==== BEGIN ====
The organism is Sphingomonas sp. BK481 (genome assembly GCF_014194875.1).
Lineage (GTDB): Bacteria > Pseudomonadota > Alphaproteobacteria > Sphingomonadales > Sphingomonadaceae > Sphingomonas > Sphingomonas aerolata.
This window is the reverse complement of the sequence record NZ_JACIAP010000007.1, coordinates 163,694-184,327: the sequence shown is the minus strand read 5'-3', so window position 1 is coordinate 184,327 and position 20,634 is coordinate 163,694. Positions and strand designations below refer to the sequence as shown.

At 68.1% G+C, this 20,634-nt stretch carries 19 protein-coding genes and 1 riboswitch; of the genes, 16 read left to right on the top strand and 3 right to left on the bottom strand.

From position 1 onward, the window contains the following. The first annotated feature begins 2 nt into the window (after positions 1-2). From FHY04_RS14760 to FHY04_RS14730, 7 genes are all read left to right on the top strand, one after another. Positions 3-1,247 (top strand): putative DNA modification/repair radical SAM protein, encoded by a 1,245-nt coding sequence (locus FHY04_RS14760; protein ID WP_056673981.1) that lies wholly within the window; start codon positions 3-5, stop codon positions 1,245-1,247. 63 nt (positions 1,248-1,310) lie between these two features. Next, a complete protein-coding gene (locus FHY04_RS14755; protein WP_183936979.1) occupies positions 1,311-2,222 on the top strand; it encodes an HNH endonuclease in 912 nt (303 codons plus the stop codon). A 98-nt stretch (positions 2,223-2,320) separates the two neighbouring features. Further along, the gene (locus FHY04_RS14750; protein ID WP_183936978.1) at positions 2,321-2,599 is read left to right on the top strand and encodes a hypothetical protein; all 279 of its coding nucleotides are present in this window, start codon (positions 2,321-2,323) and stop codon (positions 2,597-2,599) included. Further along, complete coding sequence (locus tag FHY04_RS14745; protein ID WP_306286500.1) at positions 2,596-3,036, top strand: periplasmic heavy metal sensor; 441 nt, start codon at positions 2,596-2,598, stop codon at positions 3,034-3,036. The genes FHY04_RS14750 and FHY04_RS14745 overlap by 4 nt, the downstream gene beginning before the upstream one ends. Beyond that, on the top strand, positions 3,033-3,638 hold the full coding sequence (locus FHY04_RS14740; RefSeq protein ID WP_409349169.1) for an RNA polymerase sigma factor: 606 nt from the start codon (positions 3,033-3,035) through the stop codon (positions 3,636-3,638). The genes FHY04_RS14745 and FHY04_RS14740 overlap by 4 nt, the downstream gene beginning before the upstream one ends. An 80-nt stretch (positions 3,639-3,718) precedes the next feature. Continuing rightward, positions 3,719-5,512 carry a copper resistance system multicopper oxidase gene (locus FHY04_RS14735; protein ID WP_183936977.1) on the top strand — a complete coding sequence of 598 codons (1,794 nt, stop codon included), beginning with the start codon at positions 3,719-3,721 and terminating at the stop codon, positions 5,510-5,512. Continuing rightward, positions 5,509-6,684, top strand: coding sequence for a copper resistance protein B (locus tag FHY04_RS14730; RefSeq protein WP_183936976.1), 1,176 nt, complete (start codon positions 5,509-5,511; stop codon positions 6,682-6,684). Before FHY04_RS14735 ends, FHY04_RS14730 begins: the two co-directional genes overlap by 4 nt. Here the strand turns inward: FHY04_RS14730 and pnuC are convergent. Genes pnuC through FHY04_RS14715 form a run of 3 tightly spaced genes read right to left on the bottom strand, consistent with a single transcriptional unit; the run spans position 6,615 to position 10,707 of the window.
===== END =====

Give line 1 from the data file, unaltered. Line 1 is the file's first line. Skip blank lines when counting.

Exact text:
The organism is Sphingomonas sp. BK481 (genome assembly GCF_014194875.1).